Yes, we can harness technology to fight deadly diseases – including rare diseases which, in total affect 1 in 10 Americans. But we need to make sure that the federal government doesn’t needlessly stand in the way. Streamlining the innovation pipeline at all levels ensures patients will have access to the best treatments as quickly and safely as possible.
The 21st Century Cures Act passed the U.S. House on an overwhelmingly bipartisan basis in July. I hope that the U.S. Senate will quickly take action on it. With this initiative, we are on the cusp of something really big and bold
Read the entire op-ed online HERE.
WASHINGTON, DC – Energy and Power Subcommittee Chairman Ed Whitfield (R-KY) issued the following statement in response to the EPA’s proposed regulations relating to cutting methane emissions associated with oil and natural gas production.
“Once again, EPA continues its heavy-handed regulatory overreach that threatens affordable energy and jobs. Domestic energy production is on the rise, while at the same time, EPA’s own data shows that methane emissions are down significantly. The oil and gas industry has taken many welcome steps to deploy technologies to reduce methane emissions, but the EPA seems intent on handcuffing the industry,” said Whitfield. “The best way to achieve emissions reductions is through innovation and we should be celebrating continued success rather than punishing it.”Read More
21st Century Cures Will Provide Hope for Patients Across the Country
By Rep. Fred Upton (R-MI)
Max joined me and my #Cures2015 partner Rep. Diana DeGette of Colorado after the historic House vote to thank us.
When six-year-old Max Schill was born, his mother, Lisa, noticed that her son’s eyes seemed spaced a little wider than normal, and that his ears also appeared to be set lower than average. Max was quickly taken to the neonatal intensive care unit where doctors discovered that he had low oxygen levels, pulmonary valve stenosis, atrial septal defects, failure to thrive, reflux, qualitative platelet defect, chiari malformation of the brain, and a tethered spinal cord.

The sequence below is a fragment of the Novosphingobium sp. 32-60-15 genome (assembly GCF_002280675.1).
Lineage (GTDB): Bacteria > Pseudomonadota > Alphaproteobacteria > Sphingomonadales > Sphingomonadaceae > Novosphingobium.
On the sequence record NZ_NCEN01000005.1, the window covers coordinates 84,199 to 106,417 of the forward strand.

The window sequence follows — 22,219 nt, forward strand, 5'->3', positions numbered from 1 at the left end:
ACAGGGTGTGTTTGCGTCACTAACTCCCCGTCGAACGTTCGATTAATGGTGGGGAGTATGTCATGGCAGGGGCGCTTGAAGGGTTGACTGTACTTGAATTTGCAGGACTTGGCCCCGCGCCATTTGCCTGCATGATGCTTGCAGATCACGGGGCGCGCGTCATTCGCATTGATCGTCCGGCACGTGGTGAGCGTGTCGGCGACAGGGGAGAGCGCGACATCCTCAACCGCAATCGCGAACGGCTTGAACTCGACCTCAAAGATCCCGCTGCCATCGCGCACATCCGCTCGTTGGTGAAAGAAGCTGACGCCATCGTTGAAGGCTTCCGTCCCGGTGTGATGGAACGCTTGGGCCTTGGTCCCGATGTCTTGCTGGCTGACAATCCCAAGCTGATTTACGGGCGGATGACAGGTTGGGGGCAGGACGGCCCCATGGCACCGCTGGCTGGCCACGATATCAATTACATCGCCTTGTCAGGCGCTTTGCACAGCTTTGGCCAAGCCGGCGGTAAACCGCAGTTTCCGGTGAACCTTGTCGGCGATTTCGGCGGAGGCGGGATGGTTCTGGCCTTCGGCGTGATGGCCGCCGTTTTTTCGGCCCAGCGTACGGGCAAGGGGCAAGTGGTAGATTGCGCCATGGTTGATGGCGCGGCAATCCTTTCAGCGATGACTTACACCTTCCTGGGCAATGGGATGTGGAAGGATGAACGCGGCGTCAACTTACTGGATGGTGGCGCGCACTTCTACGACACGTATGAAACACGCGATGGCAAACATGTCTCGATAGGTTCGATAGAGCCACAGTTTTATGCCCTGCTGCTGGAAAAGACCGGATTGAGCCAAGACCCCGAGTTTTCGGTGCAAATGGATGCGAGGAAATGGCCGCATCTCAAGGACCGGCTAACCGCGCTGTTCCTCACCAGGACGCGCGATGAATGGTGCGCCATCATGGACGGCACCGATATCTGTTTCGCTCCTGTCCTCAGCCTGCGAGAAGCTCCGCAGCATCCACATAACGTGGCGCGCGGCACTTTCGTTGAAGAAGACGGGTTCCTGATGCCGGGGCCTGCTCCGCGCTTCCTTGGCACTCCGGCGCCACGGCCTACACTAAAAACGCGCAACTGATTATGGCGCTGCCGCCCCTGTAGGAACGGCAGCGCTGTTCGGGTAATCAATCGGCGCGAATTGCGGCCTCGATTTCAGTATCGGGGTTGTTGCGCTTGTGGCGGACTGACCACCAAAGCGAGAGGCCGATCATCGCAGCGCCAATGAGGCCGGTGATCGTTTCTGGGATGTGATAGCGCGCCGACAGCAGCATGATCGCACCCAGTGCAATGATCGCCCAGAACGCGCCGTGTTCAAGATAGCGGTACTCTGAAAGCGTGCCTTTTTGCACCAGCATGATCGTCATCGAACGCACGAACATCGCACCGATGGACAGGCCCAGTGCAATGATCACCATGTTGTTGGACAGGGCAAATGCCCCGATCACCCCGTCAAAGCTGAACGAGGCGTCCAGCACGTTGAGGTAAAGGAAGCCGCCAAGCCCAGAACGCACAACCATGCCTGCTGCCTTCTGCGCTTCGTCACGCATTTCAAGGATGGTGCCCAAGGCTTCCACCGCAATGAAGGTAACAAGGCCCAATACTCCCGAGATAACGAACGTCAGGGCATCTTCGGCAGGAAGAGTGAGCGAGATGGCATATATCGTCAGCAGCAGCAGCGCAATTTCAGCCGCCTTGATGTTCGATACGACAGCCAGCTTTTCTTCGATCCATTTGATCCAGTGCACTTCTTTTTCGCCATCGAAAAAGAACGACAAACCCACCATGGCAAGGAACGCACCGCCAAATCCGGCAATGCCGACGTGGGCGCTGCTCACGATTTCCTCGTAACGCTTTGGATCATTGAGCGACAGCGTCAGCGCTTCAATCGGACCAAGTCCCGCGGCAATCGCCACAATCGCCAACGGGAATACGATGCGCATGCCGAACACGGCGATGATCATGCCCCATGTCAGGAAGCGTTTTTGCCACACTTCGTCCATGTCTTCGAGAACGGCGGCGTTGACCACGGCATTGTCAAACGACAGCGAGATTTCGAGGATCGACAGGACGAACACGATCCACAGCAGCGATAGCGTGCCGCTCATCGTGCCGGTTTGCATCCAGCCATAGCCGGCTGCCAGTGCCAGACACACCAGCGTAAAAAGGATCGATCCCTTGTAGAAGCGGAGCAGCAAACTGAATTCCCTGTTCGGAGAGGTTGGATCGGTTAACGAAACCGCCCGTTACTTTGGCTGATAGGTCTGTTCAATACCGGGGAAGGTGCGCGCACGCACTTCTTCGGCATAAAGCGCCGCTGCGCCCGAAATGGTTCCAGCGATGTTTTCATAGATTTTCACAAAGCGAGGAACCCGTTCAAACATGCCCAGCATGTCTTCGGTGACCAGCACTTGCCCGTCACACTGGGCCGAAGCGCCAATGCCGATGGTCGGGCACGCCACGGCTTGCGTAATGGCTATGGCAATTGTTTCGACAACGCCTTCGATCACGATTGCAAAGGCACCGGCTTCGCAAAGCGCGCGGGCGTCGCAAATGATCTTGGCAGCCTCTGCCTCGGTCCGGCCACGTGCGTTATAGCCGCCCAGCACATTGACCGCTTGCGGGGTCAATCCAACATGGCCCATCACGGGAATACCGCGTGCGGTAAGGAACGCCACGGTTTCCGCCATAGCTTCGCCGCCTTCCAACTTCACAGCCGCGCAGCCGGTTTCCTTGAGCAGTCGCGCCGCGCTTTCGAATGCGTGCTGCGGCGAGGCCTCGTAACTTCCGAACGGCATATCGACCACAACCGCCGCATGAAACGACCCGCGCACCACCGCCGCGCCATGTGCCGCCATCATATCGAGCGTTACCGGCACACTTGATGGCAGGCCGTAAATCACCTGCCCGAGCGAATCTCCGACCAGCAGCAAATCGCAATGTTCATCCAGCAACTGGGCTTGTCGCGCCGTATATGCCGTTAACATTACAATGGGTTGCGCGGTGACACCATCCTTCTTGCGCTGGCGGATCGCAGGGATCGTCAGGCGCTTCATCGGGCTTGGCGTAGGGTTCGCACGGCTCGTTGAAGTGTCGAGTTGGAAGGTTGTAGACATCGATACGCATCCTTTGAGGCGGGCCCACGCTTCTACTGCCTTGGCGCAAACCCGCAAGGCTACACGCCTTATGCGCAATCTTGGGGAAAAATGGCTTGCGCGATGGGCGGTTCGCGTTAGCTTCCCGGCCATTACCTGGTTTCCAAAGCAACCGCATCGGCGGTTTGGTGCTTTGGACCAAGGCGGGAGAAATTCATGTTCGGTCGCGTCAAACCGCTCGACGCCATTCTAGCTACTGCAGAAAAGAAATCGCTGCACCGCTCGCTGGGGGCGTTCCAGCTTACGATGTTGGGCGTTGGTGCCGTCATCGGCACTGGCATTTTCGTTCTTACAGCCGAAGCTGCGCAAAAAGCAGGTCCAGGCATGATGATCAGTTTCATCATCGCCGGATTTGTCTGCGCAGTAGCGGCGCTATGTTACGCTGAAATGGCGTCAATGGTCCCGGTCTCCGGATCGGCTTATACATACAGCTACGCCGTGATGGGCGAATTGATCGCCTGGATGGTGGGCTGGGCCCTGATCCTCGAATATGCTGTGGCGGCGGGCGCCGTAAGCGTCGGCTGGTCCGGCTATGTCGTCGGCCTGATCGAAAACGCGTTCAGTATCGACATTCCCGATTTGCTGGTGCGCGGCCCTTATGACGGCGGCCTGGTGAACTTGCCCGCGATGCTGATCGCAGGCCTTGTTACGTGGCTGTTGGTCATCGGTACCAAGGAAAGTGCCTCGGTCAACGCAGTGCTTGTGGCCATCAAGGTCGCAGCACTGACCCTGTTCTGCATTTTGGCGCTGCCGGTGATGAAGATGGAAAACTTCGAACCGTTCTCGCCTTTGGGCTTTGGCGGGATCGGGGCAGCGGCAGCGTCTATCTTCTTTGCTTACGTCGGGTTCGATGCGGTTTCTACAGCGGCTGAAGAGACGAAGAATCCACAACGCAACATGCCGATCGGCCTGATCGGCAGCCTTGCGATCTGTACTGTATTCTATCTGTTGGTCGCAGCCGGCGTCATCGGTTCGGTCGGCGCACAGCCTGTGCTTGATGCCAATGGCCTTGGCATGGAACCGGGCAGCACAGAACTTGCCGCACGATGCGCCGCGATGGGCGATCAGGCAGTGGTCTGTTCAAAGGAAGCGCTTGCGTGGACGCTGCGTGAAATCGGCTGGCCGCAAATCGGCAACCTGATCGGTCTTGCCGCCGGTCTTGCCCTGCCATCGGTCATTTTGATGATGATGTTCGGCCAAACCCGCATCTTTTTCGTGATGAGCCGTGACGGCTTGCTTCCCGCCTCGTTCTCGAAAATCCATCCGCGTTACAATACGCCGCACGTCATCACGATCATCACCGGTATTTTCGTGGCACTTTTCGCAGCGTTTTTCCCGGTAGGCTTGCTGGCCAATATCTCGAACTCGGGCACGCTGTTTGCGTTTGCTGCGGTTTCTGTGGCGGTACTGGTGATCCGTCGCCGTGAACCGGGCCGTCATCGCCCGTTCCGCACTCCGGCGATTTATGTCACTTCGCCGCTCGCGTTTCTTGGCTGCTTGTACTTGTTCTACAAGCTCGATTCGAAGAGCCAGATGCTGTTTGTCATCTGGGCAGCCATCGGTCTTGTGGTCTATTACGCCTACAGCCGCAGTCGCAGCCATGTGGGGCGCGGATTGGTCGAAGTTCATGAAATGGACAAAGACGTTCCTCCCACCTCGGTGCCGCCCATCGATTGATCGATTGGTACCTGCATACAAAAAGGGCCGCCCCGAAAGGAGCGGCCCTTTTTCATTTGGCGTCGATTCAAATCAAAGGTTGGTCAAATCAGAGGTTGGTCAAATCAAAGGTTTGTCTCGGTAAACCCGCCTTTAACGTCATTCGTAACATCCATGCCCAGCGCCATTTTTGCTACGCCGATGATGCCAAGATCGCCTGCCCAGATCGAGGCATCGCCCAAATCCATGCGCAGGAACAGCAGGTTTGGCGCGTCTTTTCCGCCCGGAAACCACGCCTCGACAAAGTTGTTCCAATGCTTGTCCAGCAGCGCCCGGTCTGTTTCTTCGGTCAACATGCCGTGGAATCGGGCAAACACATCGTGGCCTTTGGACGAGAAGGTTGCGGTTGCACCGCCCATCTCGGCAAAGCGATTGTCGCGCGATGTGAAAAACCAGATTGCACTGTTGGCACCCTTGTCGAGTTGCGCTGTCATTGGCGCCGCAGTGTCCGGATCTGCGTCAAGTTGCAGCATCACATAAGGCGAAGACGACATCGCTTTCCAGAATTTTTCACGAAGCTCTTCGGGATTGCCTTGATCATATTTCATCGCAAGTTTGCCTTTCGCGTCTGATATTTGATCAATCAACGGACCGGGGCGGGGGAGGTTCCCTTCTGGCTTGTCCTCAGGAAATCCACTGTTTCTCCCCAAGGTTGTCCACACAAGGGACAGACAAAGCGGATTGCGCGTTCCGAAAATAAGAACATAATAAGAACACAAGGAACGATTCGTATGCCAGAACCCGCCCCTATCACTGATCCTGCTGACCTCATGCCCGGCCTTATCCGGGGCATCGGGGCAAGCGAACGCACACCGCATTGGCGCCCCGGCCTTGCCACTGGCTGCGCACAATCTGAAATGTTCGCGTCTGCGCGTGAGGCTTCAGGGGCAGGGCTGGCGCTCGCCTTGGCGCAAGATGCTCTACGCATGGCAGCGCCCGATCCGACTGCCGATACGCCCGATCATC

But he was a fighter. And after a year and a half, Max was diagnosed with a Rasopathy called Noonan Syndrome, a rare genetic condition that prevents normal development in various parts of the body.
Of the 30 million rare disease patients in America, it is estimated that 50 percent are children, which means our nation’s youth are bearing the burden of incurable diseases.
There are 10,000 known diseases in the world, of which 7,000 are rare, and only 500 have effective treatments or cures.
The cost of developing a new drug has doubled since the early 1980s. While medical innovation has boomed, the process for approving new treatments, cures, and devices has remained stagnant, unintentionally slowing those products’ ability to help ailing patients.